•  Latham Mack (Nuxalk): Mack first attracted attention at the Freda Diesing School for his design work. However, since graduating, Mack has continued to apprentice with Dempsey Bob, and his discipline and carving is starting to reach the same standards as his designs.
  •  Kelly Robinson (Nuxalk, Nuchunulth): Robinson began as a painter, but since branched out into jewelry and carving. His work in both of his traditions has a strong sense of individuality, but in Nuchunulth style, he has the distinction of being one of the first to treat his subject as high art, rather than historical re-creation.
  • Todd Stephens (Nisga’a): As a carver, Stephens still needs practice, but few artists of any experience can match him as a designer. Study the details of his paintings, such as the different ways that the join of two formlines is thinned out, and you will soon know most of what you should be looking for.
  •  John Wilson (Haisla): Primarily a carver, Wilson is known for the speed with which he can finish high-quality masks. More recently, he has landed commissions for corporate logos and artwork. He is rapidly becoming the best Haisla artist since Lyle Wilson, but, right now, his work is extremely reasonably priced.
  •  Carol Young (Haida): The first winner of the Freda Diesing School’s Mature Student Award, Young first emerged as an artist to watch during her second year at the school, when she started doing naturalistic, unpainted masks. Since then, she has gone from strength to strength with more traditional carvings, some painted, some not. Once or twice, she has introduced female themes into her work.

Other artists who are less successful (so far) but still worth searching out include:

  •  Sean Aster (Tsimshian): Aster is one of the strongest designers who has graduated from the Freda Diesing School. Unfortunately, he does not seem to have marketed his work as well as it deserves.
  • Cody McCoy(Salishan): McCoy has won two YVR art awards, but he is marketing his work in both First Nations galleries and in mainstream shows as surrealism. The best of his work is strikingly original, with traditional forms half-hidden in the thick, restless brush strokes.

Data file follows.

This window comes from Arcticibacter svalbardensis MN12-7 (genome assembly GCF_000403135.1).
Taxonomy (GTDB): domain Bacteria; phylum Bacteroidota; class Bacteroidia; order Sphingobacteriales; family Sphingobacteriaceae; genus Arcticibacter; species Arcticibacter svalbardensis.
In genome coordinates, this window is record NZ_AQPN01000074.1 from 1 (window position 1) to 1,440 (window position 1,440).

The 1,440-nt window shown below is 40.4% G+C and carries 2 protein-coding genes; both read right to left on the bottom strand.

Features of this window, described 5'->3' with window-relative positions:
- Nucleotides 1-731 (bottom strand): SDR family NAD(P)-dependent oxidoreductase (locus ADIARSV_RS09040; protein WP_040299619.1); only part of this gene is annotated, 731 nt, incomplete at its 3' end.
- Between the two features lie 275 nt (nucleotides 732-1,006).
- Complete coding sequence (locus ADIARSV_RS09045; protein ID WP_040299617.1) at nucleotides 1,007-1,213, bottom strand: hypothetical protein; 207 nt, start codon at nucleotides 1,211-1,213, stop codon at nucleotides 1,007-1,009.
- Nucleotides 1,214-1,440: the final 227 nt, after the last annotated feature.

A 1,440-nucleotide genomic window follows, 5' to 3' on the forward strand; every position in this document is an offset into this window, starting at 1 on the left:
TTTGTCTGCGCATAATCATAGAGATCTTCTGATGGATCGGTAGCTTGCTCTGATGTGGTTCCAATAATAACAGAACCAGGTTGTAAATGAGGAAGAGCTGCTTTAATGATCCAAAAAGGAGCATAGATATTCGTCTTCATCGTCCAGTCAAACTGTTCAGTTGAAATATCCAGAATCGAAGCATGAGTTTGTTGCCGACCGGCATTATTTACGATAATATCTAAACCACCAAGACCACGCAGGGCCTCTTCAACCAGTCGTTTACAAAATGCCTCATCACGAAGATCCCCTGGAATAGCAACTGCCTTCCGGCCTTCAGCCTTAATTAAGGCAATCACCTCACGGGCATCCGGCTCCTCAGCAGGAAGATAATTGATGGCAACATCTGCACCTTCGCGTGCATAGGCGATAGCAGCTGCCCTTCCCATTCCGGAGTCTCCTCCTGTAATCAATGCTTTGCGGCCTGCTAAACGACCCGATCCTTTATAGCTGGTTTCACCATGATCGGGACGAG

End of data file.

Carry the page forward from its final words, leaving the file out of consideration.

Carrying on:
•  Colin K. Morrison (Tsimshian): Morrison is an outstanding carver. However, he only produces a few pieces a year, so the danger is that he might eventually choose another way to earn a living.
  •  Chazz Mack (Nuxalk): Well-known for his design work, Mack seems to do much of his work for family and friends, instead of making many attempts to develop his reputation.
  •  Nathan Wilson (Haisla): Wilson’s high-standards of craft are obvious, but his design sense is sometimes no more than adequate and could use more individuality. However, sooner or later, I expect consistently strong work from him.

Neither of these lists is anything like complete. There are always promising artists whose work does not appear in Vancouver or Victoria, or in galleries anywhere, so I am sure to have missed some. If so, my apologies – chances are, my ignorance explains any omissions, not any judgment of quality.

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Any exhibit by Haisla artist Lyle Wilson is worth seeing. With a career spanning thirty-five years, in media varying from wood to metal and from jewelry to sculpture, Wilson is one of the major figures in Northwest Coast Art, deserving to be mentioned alongside names like Robert Davidson and Dempsey Bob. However, “Paint,” his current exhibit at the Maple Ridge Art Gallery, is more worth lingering over than most.

For one thing, paint is not a medium that is popular in Northwest Coast art. Its place has largely been taken by limited edition prints, despite the fact that many artists experiment with it. Wilson in particular is not known for it, and went so far at the reception as to say that it was a medium that he disliked. However, given that Wilson says in the program book that he has done over seventy paintings in his career – forty of which are on display in “Paint” – and has stored many unsold for decades, this professed dislike should probably be received with some skepticism.

When Wilson talks about painting, especially the superiority of wood rather than canvas or paper, his tone is calm but clearly engaged, so perhaps the lack of a market has more to do with his claim than any personal preference. Wood, as he pointed out when I talked to him, is the traditional medium for most of the painting on the coast, and he agreed that “warmth” was a suitable adjective for describing its effect compared to canvas or paper.